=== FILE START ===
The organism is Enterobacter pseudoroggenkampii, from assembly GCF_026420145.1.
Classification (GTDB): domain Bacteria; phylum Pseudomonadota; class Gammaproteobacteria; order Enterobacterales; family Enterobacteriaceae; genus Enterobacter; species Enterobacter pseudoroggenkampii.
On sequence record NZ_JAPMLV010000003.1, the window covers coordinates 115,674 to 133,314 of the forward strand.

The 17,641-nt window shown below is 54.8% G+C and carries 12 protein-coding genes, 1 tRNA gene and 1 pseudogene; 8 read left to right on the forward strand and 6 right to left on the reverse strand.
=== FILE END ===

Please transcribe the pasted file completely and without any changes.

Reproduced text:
The organism is Enterobacter pseudoroggenkampii, from assembly GCF_026420145.1.
Classification (GTDB): domain Bacteria; phylum Pseudomonadota; class Gammaproteobacteria; order Enterobacterales; family Enterobacteriaceae; genus Enterobacter; species Enterobacter pseudoroggenkampii.
On sequence record NZ_JAPMLV010000003.1, the window covers coordinates 115,674 to 133,314 of the forward strand.

The 17,641-nt window shown below is 54.8% G+C and carries 12 protein-coding genes, 1 tRNA gene and 1 pseudogene; 8 read left to right on the forward strand and 6 right to left on the reverse strand.